Richard Skillman, who was acting IRS chief counsel around 2001 or so, admitted in a message or e-mail to chief counsel employees that he was aware of a number of incidents of managers bullying employees and that he would not tolerate it. He left the IRS soon thereafter and his message was of course ignored, but it shows that bullying is a long-standing issue.

The carrot-and-stick approach discussed above has real-world implications. In the black liquor situation, people in the IRS knew that the $2 billion giveaway was wrong, but they were scared to speak up, even internally. I stated my ethical concerns in writing, but those concerns were ignored and I was subjected to retaliation.

IRS trial attorneys handling the line of cases that have involved the bullying of elderly taxpayers know that there are fundamental flaws in the whole project, but they are scared to speak up. I stated my ethical concerns in writing, but those concerns were ignored and I was subjected to retaliation.

The IRS group assigned to implement Obamacare completely missed or ignored the state exchange issue that is the subject of the King v. Burwell case before the Supreme Court. People in that group were probably scared to speak up. There is a rumor that the group in the IRS Office of Chief Counsel responsible for complying with congressional subpoenas regarding the section 501(c)(3) scandal decided not to review all of Chief Counsel Wilkins’ e-mails in violation of the subpoenas. If true, people in that group were probably scared to speak up.

This culture or environment that causes a lack of accountability for IRS executives begins with the training for new IRS attorneys. They are taught a system called “Managing Up,” which stresses the comfort and well-being of the managers and executives up the chain of command. The training material for “Managing Up” contains such gems as “happy boss equals happy life.” New attorneys are ordered not to report “toxic” managers for misconduct, but rather are advised to obtain good evaluations from the toxic manager and transfer out of that group.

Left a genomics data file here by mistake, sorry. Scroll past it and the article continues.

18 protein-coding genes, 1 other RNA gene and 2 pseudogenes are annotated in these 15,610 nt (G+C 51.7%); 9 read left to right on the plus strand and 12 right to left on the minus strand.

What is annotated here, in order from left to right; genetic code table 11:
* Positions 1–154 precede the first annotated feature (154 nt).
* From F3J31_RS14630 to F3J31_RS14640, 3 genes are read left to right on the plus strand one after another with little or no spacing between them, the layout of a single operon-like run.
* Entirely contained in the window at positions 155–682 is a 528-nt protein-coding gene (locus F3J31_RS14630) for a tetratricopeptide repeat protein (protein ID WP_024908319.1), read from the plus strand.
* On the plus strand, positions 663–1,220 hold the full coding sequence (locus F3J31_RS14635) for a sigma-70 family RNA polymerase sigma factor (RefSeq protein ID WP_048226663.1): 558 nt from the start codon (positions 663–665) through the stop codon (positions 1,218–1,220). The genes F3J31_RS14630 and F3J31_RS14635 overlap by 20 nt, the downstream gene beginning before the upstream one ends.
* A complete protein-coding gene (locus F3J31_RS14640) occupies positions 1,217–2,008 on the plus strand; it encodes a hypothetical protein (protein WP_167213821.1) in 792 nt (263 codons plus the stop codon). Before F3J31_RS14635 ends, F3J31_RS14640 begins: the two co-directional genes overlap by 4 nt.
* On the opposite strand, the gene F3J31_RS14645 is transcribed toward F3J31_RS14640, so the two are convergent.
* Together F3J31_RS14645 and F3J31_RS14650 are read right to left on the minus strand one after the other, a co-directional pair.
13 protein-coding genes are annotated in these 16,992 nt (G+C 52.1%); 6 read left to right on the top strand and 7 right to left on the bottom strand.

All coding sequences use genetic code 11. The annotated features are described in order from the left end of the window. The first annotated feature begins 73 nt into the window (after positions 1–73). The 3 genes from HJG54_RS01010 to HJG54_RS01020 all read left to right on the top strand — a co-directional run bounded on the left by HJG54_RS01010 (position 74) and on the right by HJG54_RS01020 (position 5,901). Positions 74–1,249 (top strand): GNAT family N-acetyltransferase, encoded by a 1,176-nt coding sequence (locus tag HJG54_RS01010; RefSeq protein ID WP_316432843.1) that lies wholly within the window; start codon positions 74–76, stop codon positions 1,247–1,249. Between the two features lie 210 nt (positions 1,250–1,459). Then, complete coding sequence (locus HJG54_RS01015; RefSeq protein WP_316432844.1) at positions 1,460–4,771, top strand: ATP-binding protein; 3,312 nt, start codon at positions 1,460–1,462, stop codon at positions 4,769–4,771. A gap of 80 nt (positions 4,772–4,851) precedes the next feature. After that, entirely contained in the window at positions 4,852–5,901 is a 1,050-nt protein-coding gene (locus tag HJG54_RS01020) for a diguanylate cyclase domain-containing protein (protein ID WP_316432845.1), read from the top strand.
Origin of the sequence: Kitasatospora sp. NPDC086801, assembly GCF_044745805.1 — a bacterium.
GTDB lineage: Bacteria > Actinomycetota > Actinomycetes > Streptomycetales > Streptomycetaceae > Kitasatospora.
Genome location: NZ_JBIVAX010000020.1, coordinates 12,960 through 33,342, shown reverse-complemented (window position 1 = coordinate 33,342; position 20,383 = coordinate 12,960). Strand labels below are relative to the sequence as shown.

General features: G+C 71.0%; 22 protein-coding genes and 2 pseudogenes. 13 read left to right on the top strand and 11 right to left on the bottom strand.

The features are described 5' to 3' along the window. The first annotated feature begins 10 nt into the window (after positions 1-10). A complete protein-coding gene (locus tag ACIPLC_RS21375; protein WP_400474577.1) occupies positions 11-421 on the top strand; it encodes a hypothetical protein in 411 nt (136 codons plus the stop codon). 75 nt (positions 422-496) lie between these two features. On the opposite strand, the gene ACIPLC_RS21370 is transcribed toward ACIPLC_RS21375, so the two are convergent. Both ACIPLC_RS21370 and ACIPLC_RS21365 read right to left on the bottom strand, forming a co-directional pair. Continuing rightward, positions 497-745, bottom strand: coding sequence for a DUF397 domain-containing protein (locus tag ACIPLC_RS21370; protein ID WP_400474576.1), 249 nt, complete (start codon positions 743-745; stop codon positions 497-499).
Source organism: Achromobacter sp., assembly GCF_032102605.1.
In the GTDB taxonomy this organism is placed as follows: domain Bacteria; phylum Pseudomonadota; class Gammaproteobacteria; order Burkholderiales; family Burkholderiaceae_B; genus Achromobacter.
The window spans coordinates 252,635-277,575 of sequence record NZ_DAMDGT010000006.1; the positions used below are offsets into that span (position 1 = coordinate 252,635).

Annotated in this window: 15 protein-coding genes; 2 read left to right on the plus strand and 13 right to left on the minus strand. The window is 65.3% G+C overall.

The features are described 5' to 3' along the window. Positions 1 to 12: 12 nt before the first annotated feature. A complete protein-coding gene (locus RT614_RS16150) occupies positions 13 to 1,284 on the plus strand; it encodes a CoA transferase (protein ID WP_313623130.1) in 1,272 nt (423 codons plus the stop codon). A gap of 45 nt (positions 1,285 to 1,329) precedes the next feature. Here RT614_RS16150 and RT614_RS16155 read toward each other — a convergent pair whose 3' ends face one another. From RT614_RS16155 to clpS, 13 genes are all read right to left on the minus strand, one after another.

The circle of the total lack of accountability for IRS executives is completed by the Treasury Inspector General for Tax Administration (TIGTA). TIGTA does not investigate IRS managers for misconduct. Period.

The problems I have described above are well known to any veteran employee of the IRS. The issue is what to do about it. Bruce Hornsby has a song entitled “Circus on the Moon.” I think he wrote it about his kids or kids in general, but there is a line in the song that applies to the current state of the IRS: “getting about as much attention as a circus on the moon.” In other words, there is a lot going on, but it is out of sight and out of mind and no one really cares.

I think Congress is kind of overwhelmed and weary right now about the various IRS scandals and the static associated with those scandals. That is too bad, because congressional oversight is really the only way out of the fundamental problem, which is that the IRS has lost the moral authority to compel citizens to obey the internal revenue laws. We still have the legal authority to compel people to follow the law, but at some point “do as I say, not as I do,” becomes problematic in a tax system that relies on self-reporting.

The good news, however, is that Congress has the opportunity to compel accountability from the IRS with respect to executives’ bonuses. Since the IRS is illegally refusing to provide information regarding past executive bonuses, Congress, as part of the budget process, should block future IRS executive bonuses. Such an action will likely change the dynamics of behavior within the agency.

I’m hoping this is my swan song with respect to speaking up about IRS abuse and misconduct. I take no joy in any of this. Someone had to say something about what has occurred in the IRS, but I’m tired of the fighting and confrontation and anger. Hopefully the Tax Analysts lawsuit will lead to accountability and hopefully Congress will provide meaningful oversight of the IRS.

Along those lines, though, I have a favor to ask of Power Line readers. Please contact members of Congress and ask them to provide that meaningful oversight. I have not had much success in getting past the gatekeepers on Capitol Hill, but I’m hoping that there will be strength in numbers if enough of you contact Congress. Thank you.